Monday, July 18, 2011

Goldilocks Finds Her Honey! HE#25

Up in my neck of the woods, we have a beautiful flower called Fireweed. It derives its name from being one of the first living things to sprout up after a wildfire. Local lore also heralds it as the 'beginning of the end'-of the summer season, that is. When a fireweed goes to seed in August, the white fluff blowing around is definitely a reminder that snow is only a short time away...However, while it's still in bloom, we can enjoy its beauty as well as its taste!  There are many recipes for fireweed jellies, and wines. What I was after in this experiment was the perfect recipe for fireweed  honey (sometimes called "Homestead Honey").

This is not a true honey in that it is not poured from a honeycomb, and it is cooked. However, the end product is so honey-ish that I completely understand the reasoning behind the name. I cook with it and use it just as regular honey without issue.  When my intrepid niece was here two years ago from the far away land of South Texas, we attempted to make the honey using this recipe:

45 pink clover blossoms
25 white clover blossoms
100 fireweed blossoms
1 tsp. alum
10 Cups sugar
2 Cups water

Wash blooms in cold water. Put all ingredients except water into pan, then add water. Let sit for 10 minutes. Bring to a boil and boil until fireweed turns gray and water is a purple color. Strain through cheesecloth or jelly bag. Put in clean canning jars and water bath process for 10 minutes.

The result: My family agreed that it was too thick (had to microwave it to get it out of the jar), and too flowery tasting. I was still able to use it in my bread recipes without fail, but it was impossible to drizzle into tea. Bummer.

This year I impulsively decided to give it another go. I happened to be driving on a backroad and found a city lot that contained all three floral ingredients in one small area.   When I saw that, I couldn't resist the urge. I rapidly parked my suburban by the side of the roadway, and the kids and I piled out to gather blossoms.  (I just wish I would have had my camera to take pictures of the fun, but oh well, I was too busy herding and picking anyway!)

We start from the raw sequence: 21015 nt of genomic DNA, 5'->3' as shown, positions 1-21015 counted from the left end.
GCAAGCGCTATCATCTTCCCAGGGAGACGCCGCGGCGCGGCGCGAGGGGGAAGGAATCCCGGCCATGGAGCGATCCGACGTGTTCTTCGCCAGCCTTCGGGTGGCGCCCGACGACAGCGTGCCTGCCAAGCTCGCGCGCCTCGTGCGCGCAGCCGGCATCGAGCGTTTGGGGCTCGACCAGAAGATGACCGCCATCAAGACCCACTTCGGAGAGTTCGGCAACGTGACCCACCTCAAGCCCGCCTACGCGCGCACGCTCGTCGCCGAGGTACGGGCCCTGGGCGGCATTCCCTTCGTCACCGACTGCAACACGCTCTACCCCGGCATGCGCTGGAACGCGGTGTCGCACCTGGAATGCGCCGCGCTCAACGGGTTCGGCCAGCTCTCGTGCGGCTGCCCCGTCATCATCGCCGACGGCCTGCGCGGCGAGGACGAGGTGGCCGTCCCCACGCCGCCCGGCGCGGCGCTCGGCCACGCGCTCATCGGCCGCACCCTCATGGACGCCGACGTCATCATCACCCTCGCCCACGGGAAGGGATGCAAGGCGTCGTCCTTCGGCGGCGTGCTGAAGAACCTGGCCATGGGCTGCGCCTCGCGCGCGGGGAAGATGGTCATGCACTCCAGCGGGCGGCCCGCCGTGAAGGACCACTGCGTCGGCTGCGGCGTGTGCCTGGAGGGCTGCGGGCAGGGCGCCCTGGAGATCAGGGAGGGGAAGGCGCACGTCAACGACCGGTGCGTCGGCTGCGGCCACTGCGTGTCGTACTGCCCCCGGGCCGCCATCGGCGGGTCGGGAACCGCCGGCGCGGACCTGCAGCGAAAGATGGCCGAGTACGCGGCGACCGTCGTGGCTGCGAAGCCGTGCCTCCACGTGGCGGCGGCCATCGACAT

I knew I did not want to repeat the previous recipe and hunted the web for another version. I found the following recipe and decided to thin it down by adding an extra 1/2c of water.
 Would it be too runny? Would it still be too floral tasting?  Or would it be "just right"?

50 pink clover blooms
10 white clover blooms
18 - 25 fireweed blooms
3/4 tsp alum
5 pound bag white sugar
3 Cups boiling water  (I made it using 3 1/2 cups)

Wash blooms in cold water (gently rinse) to remove little critters. While rinsing blooms, boil water. Put all ingredients except water in pan, then pour boiling water on. Let sit for 10 minutes. Bring to boil and boil for 10 minutes. Strain through cheesecloth or jelly bag.
Put in clean canning jars and water bath process for 10 min.

The result: Success! It is a great consistency and the taste is not overpowering. It still has a hint of the unique flavor without making me feel like I'm drinking soap. It is thin enough to pour and drizzle while still being a thicker gel.

Three batches later, I am feeling pretty confident about this year's honey supply.  And this is a great recipe in which to involve small children.  There were no squished berries, stains, or scratches from thorny bushes.  Next up:  fireweed jelly!

Blessings to you and your homestead,
Hillary At Home